• to find ways of being in my body that feel right.
• to find beauty and presence.
I am listening now with all of my senses, as if the whole universe might exist just to teach me more about love. I listen to strangers, I listen to random invitations, I listen to criticisms, I listen to my body, I listen to my creativity and to the artists who inspire me, I listen to elders, I listen to my dreams and the books I am reading. I notice that the more I pay attention, the more I see order, clear messages, patterns, and invitations in the small or seemingly random things that happen in my life. In all these ways, I meditate on love.
⚘ adrienne maree brown
Your body is an ancestor. Your body is an altar to your ancestors. Every one of your cells holds an ancient and anarchic love story. Around 2.7 billion years ago free-living prokaryotes melted into one another to form the mitochondria and organelles of the cells that build our bodies today. All you need to do to honor your ancestors is to roll up like a pill bug, into the innate shape of safety: the fetal position. The curl of your body, then, is an altar not just to the womb that grew you, but to the retroviruses that, 200 million years ago taught mammals how to develop the protein syncytin that creates the synctrophoblast layer of the placenta. Breathe in, slowly, knowing that your breath loops you into the biome of your ecosystem. Every seven to ten years your cells will have turned over, rearticulated by your inhales and exhales, your appetites and proclivity for certain flavors. If you live in a valley, chances are the ancient glacial moraine, the fossils crushed underfoot, the spores from grandmotherly honey fungi, have all entered into and rebuilt the very molecular make up of your bones, your lungs, and even your eyes. Even your lungfuls of exhaust churn you into an ancestor altar for Mesozoic ferns pressurized into the fossil fuels. You are threaded through with fossils. Your microbiome is an ode to bacterial legacies you would not be able to trace with birth certificates and blood lineages. You are the ongoing-ness of the dead. The alembic where they are given breath again. Every decision, every idea, every poem you breathe and live is a resurrection of elements that date back to the birth of this universe itself.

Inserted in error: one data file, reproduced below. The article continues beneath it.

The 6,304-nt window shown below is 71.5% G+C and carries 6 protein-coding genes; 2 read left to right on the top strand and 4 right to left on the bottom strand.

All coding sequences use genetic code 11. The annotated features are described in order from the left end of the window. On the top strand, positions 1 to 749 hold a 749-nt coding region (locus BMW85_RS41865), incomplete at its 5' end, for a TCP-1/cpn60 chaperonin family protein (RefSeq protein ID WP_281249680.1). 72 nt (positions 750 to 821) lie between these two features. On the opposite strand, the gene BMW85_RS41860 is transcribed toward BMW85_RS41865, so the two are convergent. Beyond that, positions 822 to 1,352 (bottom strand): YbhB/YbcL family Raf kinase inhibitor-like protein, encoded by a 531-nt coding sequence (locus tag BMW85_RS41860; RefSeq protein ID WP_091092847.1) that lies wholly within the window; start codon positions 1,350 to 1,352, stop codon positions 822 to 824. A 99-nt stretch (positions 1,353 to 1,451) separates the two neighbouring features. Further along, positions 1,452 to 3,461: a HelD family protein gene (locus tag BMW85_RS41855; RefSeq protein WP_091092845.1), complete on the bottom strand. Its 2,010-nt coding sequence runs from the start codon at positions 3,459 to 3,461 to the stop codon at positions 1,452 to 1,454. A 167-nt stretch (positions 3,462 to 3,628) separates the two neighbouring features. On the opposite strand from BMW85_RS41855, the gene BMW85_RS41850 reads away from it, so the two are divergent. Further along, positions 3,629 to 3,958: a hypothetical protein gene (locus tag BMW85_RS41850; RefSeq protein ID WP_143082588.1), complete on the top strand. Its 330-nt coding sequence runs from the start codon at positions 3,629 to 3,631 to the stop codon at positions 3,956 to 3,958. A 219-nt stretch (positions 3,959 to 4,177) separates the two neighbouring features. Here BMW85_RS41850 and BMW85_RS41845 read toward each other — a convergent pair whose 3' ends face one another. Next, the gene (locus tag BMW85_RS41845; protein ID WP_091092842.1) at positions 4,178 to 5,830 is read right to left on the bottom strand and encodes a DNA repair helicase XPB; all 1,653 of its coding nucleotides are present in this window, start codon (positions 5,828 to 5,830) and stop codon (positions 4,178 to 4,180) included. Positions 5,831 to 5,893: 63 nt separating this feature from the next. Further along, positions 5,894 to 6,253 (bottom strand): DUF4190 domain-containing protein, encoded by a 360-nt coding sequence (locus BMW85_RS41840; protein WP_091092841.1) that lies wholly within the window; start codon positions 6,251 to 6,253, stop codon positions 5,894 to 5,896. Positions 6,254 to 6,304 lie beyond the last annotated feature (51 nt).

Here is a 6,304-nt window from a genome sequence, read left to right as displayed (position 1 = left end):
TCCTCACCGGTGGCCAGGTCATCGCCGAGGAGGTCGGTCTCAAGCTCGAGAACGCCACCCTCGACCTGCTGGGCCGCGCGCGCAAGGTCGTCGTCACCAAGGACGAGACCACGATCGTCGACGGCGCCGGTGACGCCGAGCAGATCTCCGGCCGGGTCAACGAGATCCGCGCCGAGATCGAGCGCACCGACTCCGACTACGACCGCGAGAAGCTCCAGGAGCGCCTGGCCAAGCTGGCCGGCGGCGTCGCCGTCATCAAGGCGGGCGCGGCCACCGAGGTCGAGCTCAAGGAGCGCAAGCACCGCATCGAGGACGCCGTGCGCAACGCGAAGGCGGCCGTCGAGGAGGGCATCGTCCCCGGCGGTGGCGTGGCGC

Today I realize that due to the miracle of metabolic recycling, it is even possible that my body, somehow, holds the cells of my great-great grandmother. Or your great-great grandmother. Or that I am built from carbon that once intimately orchestrated the flight of a hummingbird or a pterodactyl. Your body is an ecosystem of ancestors. An outcome born not of a single human thread, but a web of relations that ripples outwards into the intimate ocean of deep time.
∆ Your Body is an Ancestor, Sophie Strand
I refuse to be one thing. I’m two things, three things, a hundred things at once, and I’ll be a hundred different things tomorrow. I don’t want the convenience of being collapsed, defined, optimized for legibility. I want to be aerated, blobby, and porous. I want to be the sea around an archipelago, a society of islands harboring uncountable species. I want to be a distributed self, an assembly that assembles with others, that refuses — or more appropriately, exceeds — hyper-rational, neocolonial frameworks, hierarchies, and ways of seeing.